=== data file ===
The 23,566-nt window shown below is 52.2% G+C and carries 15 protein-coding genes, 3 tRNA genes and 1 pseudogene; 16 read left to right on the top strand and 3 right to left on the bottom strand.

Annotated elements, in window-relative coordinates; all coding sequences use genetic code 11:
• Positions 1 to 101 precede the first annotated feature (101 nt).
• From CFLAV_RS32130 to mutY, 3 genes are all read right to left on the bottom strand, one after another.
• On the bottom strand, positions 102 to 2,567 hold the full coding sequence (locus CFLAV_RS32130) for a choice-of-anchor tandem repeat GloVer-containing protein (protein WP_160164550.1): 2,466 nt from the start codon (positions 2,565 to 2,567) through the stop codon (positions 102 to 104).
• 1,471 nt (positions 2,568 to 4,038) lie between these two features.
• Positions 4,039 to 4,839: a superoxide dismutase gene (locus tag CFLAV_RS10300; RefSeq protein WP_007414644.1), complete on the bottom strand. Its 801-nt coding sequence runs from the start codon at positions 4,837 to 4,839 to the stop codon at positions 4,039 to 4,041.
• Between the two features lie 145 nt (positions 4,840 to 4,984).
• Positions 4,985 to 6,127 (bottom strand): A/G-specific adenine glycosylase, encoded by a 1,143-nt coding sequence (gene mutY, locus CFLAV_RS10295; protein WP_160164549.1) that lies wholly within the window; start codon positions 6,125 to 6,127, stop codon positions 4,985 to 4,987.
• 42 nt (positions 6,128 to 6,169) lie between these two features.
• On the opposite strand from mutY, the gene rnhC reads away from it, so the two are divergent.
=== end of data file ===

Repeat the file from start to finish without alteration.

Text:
The 23,566-nt window shown below is 52.2% G+C and carries 15 protein-coding genes, 3 tRNA genes and 1 pseudogene; 16 read left to right on the top strand and 3 right to left on the bottom strand.

Annotated elements, in window-relative coordinates; all coding sequences use genetic code 11:
• Positions 1 to 101 precede the first annotated feature (101 nt).
• From CFLAV_RS32130 to mutY, 3 genes are all read right to left on the bottom strand, one after another.
• On the bottom strand, positions 102 to 2,567 hold the full coding sequence (locus CFLAV_RS32130) for a choice-of-anchor tandem repeat GloVer-containing protein (protein WP_160164550.1): 2,466 nt from the start codon (positions 2,565 to 2,567) through the stop codon (positions 102 to 104).
• 1,471 nt (positions 2,568 to 4,038) lie between these two features.
• Positions 4,039 to 4,839: a superoxide dismutase gene (locus tag CFLAV_RS10300; RefSeq protein WP_007414644.1), complete on the bottom strand. Its 801-nt coding sequence runs from the start codon at positions 4,837 to 4,839 to the stop codon at positions 4,039 to 4,041.
• Between the two features lie 145 nt (positions 4,840 to 4,984).
• Positions 4,985 to 6,127 (bottom strand): A/G-specific adenine glycosylase, encoded by a 1,143-nt coding sequence (gene mutY, locus CFLAV_RS10295; protein WP_160164549.1) that lies wholly within the window; start codon positions 6,125 to 6,127, stop codon positions 4,985 to 4,987.
• 42 nt (positions 6,128 to 6,169) lie between these two features.
• On the opposite strand from mutY, the gene rnhC reads away from it, so the two are divergent.